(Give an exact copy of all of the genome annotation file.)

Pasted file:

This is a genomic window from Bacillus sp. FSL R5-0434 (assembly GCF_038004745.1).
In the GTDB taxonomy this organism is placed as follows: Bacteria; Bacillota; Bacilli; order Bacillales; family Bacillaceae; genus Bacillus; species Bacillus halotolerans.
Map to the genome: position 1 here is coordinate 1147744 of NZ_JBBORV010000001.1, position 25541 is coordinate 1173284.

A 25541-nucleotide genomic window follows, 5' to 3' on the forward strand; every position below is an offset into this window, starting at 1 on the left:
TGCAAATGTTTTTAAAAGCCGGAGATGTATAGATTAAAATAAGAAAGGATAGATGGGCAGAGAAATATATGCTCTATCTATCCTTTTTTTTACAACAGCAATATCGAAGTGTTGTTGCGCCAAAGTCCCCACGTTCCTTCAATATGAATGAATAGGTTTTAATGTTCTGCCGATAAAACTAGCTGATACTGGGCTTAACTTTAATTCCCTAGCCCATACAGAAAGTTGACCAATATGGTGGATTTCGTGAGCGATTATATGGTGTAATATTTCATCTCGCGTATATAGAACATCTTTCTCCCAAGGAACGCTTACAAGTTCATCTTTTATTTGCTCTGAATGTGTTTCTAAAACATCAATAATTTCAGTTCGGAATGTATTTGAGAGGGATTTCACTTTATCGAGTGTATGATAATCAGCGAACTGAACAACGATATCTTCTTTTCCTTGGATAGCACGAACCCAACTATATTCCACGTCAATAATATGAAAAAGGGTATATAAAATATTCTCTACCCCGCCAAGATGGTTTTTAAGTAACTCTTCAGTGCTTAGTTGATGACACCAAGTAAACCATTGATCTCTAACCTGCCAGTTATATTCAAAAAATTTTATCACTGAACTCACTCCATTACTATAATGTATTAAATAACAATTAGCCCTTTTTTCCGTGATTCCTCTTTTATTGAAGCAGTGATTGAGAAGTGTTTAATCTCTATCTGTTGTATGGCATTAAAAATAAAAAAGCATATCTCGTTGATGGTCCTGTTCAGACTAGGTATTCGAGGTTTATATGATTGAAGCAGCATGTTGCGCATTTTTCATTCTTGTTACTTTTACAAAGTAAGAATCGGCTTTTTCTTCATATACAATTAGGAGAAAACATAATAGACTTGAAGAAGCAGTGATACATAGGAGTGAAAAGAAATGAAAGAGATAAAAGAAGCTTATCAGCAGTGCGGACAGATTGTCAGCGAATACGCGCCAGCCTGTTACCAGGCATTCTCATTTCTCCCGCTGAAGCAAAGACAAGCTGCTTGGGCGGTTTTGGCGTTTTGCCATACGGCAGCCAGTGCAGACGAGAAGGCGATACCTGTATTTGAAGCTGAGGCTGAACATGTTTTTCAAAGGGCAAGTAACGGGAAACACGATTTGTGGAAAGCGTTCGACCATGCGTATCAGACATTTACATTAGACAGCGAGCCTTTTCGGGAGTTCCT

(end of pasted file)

This is a genomic window from Bacillus sp. FSL R5-0434 (assembly GCF_038004745.1).
In the GTDB taxonomy this organism is placed as follows: Bacteria; Bacillota; Bacilli; order Bacillales; family Bacillaceae; genus Bacillus; species Bacillus halotolerans.
Map to the genome: position 1 here is coordinate 1147744 of NZ_JBBORV010000001.1, position 25541 is coordinate 1173284.

A 25541-nucleotide genomic window follows, 5' to 3' on the forward strand; every position below is an offset into this window, starting at 1 on the left:
TGCAAATGTTTTTAAAAGCCGGAGATGTATAGATTAAAATAAGAAAGGATAGATGGGCAGAGAAATATATGCTCTATCTATCCTTTTTTTTACAACAGCAATATCGAAGTGTTGTTGCGCCAAAGTCCCCACGTTCCTTCAATATGAATGAATAGGTTTTAATGTTCTGCCGATAAAACTAGCTGATACTGGGCTTAACTTTAATTCCCTAGCCCATACAGAAAGTTGACCAATATGGTGGATTTCGTGAGCGATTATATGGTGTAATATTTCATCTCGCGTATATAGAACATCTTTCTCCCAAGGAACGCTTACAAGTTCATCTTTTATTTGCTCTGAATGTGTTTCTAAAACATCAATAATTTCAGTTCGGAATGTATTTGAGAGGGATTTCACTTTATCGAGTGTATGATAATCAGCGAACTGAACAACGATATCTTCTTTTCCTTGGATAGCACGAACCCAACTATATTCCACGTCAATAATATGAAAAAGGGTATATAAAATATTCTCTACCCCGCCAAGATGGTTTTTAAGTAACTCTTCAGTGCTTAGTTGATGACACCAAGTAAACCATTGATCTCTAACCTGCCAGTTATATTCAAAAAATTTTATCACTGAACTCACTCCATTACTATAATGTATTAAATAACAATTAGCCCTTTTTTCCGTGATTCCTCTTTTATTGAAGCAGTGATTGAGAAGTGTTTAATCTCTATCTGTTGTATGGCATTAAAAATAAAAAAGCATATCTCGTTGATGGTCCTGTTCAGACTAGGTATTCGAGGTTTATATGATTGAAGCAGCATGTTGCGCATTTTTCATTCTTGTTACTTTTACAAAGTAAGAATCGGCTTTTTCTTCATATACAATTAGGAGAAAACATAATAGACTTGAAGAAGCAGTGATACATAGGAGTGAAAAGAAATGAAAGAGATAAAAGAAGCTTATCAGCAGTGCGGACAGATTGTCAGCGAATACGCGCCAGCCTGTTACCAGGCATTCTCATTTCTCCCGCTGAAGCAAAGACAAGCTGCTTGGGCGGTTTTGGCGTTTTGCCATACGGCAGCCAGTGCAGACGAGAAGGCGATACCTGTATTTGAAGCTGAGGCTGAACATGTTTTTCAAAGGGCAAGTAACGGGAAACACGATTTGTGGAAAGCGTTCGACCATGCGTATCAGACATTTACATTAGACAGCGAGCCTTTTCGGGAGTTCCT